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Journal of soil science and plant nutrition

versión On-line ISSN 0718-9516

J. Soil Sci. Plant Nutr. vol.12 no.4 Temuco dic. 2012  Epub 21-Ene-2012 

Journal of Soil Science and Plant Nutrition, 2012, 12 (4), 785- 799


Chlorpyrifos degradation in a Biomix: Effect of pre-incubation and water holding capacity


S. Fernández-Alberti1, O. Rubilar2, G.R. Tortella2, M.C. Diez1,2*

1Chemical Engineering Department, Universidad de La Frontera, Temuco, Chile. 2Scientifical and Technological Bioresource Nucleus, Universidad de La Frontera, PO Box 54-D, Temuco, Chile. *Corresponding author:


Biobed system is a simple method to minimize point source contamination during manipulation of pesticides and is based on the adsorption and degradation potential of a biomix composed by top soil, peat, and straw and covered with a grass layer. In our study, the biomix was prepared with Andisol, peat and straw in a volumetric proportion of 1:1:2, and adsorption and degradation studies were done. Degradation of chlorpyrifos (160 mg a.i. kg-1) and formation of TCP (3, 5, 6-trichloro-2-pyrinidol) at different pre-incubation times (0, 15 and 30 days) and with different moisture contents (40, 60 and 80 % of water holding capacity) were evaluated, ligninolytic enzyme activity and microbial respiration in the biomix were periodically analyzed. Adsorption isotherms were fitted using Freundlich and linear models for Andisol and the biomix. The adsorption assays demonstrated that biomix has a higher capacity to retain chlorpyrifos than top soil. The pre-incubation period, WHC and the concentration of the chlorpyrifos of the biomix influenced the degradation of the contaminant and TCP formation as well as the biological activities in the biomix. The TCP was formed during the first steps of chlorpyrifos degradation and was later degraded in the biomix under all studied conditions. In conclusion, biomix with Andisol, peat and straw (1:1:2), pre-incubated by 15 days and incubated with 60% of WHC is capable to degrade chlorpyrifos efficiently.

Keywords: Biomix, Andisol, pre-incubation time, water holding capacity, chlorpyrifos.

1. Introduction

Pesticides play an important role in the success of modern farming and food production. However, inadequate management of pesticides can lead to contamination of surface and groundwater, because pesticide residues can persist in the environment for variable periods of time (Anwar et al., 2009). The release of pesticides into the environment generally occurs by diffuse (nonpoint) or localized (point) sources. Point sources such as spillages, tank filling, or cleaning the spraying equipment have been identified as the major contamination risks (Jaeken and Debaer, 2005). These activities are often performed specifically on-farm sites, generally near a water supply, therefore, high concentrations of pesticide residues can be found in these places (Castillo and Torstensson, 2007).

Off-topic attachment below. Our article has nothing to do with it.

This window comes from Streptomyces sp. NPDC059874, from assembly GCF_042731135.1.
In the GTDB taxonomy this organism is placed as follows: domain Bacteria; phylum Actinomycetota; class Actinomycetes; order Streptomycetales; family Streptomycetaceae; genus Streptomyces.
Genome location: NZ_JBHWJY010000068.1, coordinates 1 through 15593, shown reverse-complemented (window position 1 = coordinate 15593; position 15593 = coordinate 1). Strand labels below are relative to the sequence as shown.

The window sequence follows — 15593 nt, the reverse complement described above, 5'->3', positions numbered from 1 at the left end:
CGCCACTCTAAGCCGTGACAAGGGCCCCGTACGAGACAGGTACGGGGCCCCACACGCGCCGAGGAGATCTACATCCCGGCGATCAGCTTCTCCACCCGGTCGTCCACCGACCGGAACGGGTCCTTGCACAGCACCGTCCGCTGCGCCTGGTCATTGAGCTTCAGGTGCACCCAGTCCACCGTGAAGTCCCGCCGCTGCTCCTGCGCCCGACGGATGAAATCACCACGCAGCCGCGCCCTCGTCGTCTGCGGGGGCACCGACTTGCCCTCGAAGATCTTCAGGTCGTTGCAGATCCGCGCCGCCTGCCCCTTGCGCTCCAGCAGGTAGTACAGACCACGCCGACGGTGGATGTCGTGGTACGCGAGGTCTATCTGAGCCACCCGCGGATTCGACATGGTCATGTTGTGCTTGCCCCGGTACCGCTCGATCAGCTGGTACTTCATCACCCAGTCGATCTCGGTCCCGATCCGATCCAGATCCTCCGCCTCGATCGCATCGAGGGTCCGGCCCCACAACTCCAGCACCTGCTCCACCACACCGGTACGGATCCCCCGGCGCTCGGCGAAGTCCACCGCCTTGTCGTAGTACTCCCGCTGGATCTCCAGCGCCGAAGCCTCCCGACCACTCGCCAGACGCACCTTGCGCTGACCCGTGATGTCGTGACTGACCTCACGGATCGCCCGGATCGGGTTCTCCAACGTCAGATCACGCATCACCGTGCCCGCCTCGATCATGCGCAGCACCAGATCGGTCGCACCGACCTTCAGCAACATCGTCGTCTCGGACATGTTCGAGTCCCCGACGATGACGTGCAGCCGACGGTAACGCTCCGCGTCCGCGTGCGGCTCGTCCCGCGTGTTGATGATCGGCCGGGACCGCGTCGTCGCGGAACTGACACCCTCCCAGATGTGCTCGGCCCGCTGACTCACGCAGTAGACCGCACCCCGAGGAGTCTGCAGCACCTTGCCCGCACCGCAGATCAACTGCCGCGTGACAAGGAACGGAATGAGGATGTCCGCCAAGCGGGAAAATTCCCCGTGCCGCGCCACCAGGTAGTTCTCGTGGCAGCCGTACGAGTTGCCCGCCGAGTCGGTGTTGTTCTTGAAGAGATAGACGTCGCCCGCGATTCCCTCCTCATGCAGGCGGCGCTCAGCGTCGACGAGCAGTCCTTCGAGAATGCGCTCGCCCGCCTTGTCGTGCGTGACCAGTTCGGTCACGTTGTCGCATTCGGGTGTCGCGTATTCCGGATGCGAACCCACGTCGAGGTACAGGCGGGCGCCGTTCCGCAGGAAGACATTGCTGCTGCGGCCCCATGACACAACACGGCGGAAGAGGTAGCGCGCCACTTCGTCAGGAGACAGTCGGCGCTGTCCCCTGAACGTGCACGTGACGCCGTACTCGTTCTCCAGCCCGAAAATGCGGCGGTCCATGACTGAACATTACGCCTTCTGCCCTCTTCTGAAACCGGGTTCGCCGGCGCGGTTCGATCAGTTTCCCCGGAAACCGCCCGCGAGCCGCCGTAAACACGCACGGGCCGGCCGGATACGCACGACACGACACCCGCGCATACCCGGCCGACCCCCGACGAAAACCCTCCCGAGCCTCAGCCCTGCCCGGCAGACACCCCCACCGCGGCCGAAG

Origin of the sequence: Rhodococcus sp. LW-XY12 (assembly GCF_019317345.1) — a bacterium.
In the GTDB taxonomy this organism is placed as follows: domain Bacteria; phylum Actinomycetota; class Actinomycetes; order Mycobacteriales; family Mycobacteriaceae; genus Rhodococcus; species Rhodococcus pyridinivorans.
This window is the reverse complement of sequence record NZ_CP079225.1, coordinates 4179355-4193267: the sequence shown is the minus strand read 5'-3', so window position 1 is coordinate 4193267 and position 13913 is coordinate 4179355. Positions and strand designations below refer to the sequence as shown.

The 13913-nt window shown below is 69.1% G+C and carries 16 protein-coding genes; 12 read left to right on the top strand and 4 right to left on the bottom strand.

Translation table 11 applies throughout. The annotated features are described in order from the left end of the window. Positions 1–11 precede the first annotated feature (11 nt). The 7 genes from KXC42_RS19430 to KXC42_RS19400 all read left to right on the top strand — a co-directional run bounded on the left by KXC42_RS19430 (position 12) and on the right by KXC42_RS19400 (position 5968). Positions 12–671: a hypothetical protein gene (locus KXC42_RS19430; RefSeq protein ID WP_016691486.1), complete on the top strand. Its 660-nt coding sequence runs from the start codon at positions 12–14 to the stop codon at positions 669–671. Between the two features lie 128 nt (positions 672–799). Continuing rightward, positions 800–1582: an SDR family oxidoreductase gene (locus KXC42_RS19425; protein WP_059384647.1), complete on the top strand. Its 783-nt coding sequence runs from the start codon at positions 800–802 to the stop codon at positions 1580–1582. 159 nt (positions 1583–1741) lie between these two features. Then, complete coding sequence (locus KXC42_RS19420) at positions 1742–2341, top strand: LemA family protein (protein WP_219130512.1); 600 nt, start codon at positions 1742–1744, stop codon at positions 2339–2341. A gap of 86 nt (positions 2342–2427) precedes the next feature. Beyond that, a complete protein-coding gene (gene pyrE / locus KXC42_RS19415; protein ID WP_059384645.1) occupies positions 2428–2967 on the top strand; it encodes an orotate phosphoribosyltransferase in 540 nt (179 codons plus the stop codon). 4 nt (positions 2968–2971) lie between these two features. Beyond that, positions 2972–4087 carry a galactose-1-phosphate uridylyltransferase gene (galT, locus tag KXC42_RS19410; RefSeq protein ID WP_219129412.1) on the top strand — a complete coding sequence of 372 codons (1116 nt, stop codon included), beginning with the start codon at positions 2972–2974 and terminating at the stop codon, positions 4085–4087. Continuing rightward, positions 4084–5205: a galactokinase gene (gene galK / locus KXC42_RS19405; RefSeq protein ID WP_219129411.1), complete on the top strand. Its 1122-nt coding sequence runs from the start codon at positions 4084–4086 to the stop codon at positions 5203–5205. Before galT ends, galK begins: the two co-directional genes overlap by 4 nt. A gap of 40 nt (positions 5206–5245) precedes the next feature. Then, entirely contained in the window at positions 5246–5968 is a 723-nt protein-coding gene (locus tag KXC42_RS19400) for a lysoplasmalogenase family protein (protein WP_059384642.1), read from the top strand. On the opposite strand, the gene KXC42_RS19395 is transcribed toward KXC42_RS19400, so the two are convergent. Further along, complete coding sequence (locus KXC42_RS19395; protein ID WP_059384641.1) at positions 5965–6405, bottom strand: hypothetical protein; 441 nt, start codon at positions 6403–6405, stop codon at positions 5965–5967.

A simple, low-cost and low maintenance technology (biobed) was developed in Sweden to reduce point-source contamination by pesticides (Torstensson and Castillo, 1997). Biobeds are based on the adsorption and degradation of pesticides by a biomix composed by top soil, peat, and straw and covered with grass. Each component in the biomix plays an important role in the dissipation of the pesticides in this system. Straw stimulates growth of ligninolytic microorganisms and the production of extracellular ligninolytic enzymes as peroxidases and phenoloxidases. In addition, straw promotes growth of microorganisms, such as white-rot fungi, with the ability to degrade those pesticides characterized by an aromatic ring structure (Castillo et al, 2008). On the other hand, peat provides sorption capacity, high water retention ability regulating moisture in the biobed and, also abiotic degradation of pesticides (Torstensson and Castillo, 1997; Castillo et al, 2008). Soil is an important source of microorganisms in the biomix and bacteria can act synergistically with fungi to degrade pesticides (Castillo et al., 2008). The presence of soil bacteria can enhance the extent of pesticide degradation (Maya et al., 2011) as well as degradation of other organic pollutants (Kotterman et al, 1998; Castillo et al, 2008). Furthermore, soil has the ability to adsorb pesticides in the biobed, due to its humus and clay contents (Castillo and Torstensson, 2007).

Apart from the composition of the biomix, an important factor for the efficacy of biobed is age or maturity of the biomix before its use in the pesticide degradation. The progressive biodegradation of the component generates a series of microbial communities and enzymatic activities that enables an efficient dissipation of pesticides in the biobed system and avoids metabolite accumulation (Castillo et al., 2008). Nevertheless, little information has been reported in the literature about the influence of this parameter in pesticide degradation in a biobed.